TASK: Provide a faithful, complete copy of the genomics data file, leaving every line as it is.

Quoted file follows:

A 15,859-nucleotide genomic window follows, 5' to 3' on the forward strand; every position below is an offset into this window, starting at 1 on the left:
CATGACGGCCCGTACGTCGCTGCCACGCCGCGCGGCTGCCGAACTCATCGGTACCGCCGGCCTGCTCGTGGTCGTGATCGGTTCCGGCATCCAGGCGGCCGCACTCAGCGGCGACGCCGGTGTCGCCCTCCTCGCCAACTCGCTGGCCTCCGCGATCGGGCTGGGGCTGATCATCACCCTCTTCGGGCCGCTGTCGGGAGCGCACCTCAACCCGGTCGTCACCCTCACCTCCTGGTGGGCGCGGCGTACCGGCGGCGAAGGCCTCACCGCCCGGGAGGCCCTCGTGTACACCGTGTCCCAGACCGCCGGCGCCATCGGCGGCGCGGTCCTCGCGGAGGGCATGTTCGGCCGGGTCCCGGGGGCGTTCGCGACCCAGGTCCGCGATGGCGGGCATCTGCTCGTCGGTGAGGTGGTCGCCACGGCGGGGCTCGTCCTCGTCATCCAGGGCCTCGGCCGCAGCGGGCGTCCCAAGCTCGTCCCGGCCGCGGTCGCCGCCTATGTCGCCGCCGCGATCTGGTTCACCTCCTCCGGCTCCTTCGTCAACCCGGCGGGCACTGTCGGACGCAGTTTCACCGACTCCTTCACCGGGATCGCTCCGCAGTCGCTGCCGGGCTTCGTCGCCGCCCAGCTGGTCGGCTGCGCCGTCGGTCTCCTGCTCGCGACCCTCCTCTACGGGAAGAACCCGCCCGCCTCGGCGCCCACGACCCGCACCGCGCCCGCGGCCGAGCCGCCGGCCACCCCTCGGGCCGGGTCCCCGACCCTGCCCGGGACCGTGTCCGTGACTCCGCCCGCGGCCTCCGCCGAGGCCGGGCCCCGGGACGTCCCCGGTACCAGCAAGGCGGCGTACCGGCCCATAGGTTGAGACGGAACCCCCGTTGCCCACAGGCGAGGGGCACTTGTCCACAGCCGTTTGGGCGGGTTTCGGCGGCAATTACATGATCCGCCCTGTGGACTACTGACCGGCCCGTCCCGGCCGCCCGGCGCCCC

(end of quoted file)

A 15,859-nucleotide genomic window follows, 5' to 3' on the forward strand; every position below is an offset into this window, starting at 1 on the left:
CATGACGGCCCGTACGTCGCTGCCACGCCGCGCGGCTGCCGAACTCATCGGTACCGCCGGCCTGCTCGTGGTCGTGATCGGTTCCGGCATCCAGGCGGCCGCACTCAGCGGCGACGCCGGTGTCGCCCTCCTCGCCAACTCGCTGGCCTCCGCGATCGGGCTGGGGCTGATCATCACCCTCTTCGGGCCGCTGTCGGGAGCGCACCTCAACCCGGTCGTCACCCTCACCTCCTGGTGGGCGCGGCGTACCGGCGGCGAAGGCCTCACCGCCCGGGAGGCCCTCGTGTACACCGTGTCCCAGACCGCCGGCGCCATCGGCGGCGCGGTCCTCGCGGAGGGCATGTTCGGCCGGGTCCCGGGGGCGTTCGCGACCCAGGTCCGCGATGGCGGGCATCTGCTCGTCGGTGAGGTGGTCGCCACGGCGGGGCTCGTCCTCGTCATCCAGGGCCTCGGCCGCAGCGGGCGTCCCAAGCTCGTCCCGGCCGCGGTCGCCGCCTATGTCGCCGCCGCGATCTGGTTCACCTCCTCCGGCTCCTTCGTCAACCCGGCGGGCACTGTCGGACGCAGTTTCACCGACTCCTTCACCGGGATCGCTCCGCAGTCGCTGCCGGGCTTCGTCGCCGCCCAGCTGGTCGGCTGCGCCGTCGGTCTCCTGCTCGCGACCCTCCTCTACGGGAAGAACCCGCCCGCCTCGGCGCCCACGACCCGCACCGCGCCCGCGGCCGAGCCGCCGGCCACCCCTCGGGCCGGGTCCCCGACCCTGCCCGGGACCGTGTCCGTGACTCCGCCCGCGGCCTCCGCCGAGGCCGGGCCCCGGGACGTCCCCGGTACCAGCAAGGCGGCGTACCGGCCCATAGGTTGAGACGGAACCCCCGTTGCCCACAGGCGAGGGGCACTTGTCCACAGCCGTTTGGGCGGGTTTCGGCGGCAATTACATGATCCGCCCTGTGGACTACTGACCGGCCCGTCCCGGCCGCCCGGCGCCCC